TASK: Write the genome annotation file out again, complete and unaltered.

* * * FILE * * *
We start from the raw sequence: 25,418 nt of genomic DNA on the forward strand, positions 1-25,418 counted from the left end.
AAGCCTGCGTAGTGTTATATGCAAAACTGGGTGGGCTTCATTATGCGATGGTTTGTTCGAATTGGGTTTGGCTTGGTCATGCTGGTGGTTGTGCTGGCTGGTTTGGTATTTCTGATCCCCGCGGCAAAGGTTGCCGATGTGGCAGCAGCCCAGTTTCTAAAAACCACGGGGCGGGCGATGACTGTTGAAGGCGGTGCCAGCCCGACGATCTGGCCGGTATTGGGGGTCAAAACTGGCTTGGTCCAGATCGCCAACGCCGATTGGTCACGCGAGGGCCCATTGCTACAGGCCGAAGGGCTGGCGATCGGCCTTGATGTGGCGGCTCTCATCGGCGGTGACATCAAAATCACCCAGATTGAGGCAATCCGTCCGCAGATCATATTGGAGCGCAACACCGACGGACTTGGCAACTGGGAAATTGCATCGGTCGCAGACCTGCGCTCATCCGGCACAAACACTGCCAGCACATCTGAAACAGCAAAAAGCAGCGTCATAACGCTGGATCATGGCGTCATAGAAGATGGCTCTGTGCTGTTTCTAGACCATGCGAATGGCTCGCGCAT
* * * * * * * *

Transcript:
We start from the raw sequence: 25,418 nt of genomic DNA on the forward strand, positions 1-25,418 counted from the left end.
AAGCCTGCGTAGTGTTATATGCAAAACTGGGTGGGCTTCATTATGCGATGGTTTGTTCGAATTGGGTTTGGCTTGGTCATGCTGGTGGTTGTGCTGGCTGGTTTGGTATTTCTGATCCCCGCGGCAAAGGTTGCCGATGTGGCAGCAGCCCAGTTTCTAAAAACCACGGGGCGGGCGATGACTGTTGAAGGCGGTGCCAGCCCGACGATCTGGCCGGTATTGGGGGTCAAAACTGGCTTGGTCCAGATCGCCAACGCCGATTGGTCACGCGAGGGCCCATTGCTACAGGCCGAAGGGCTGGCGATCGGCCTTGATGTGGCGGCTCTCATCGGCGGTGACATCAAAATCACCCAGATTGAGGCAATCCGTCCGCAGATCATATTGGAGCGCAACACCGACGGACTTGGCAACTGGGAAATTGCATCGGTCGCAGACCTGCGCTCATCCGGCACAAACACTGCCAGCACATCTGAAACAGCAAAAAGCAGCGTCATAACGCTGGATCATGGCGTCATAGAAGATGGCTCTGTGCTGTTTCTAGACCATGCGAATGGCTCGCGCAT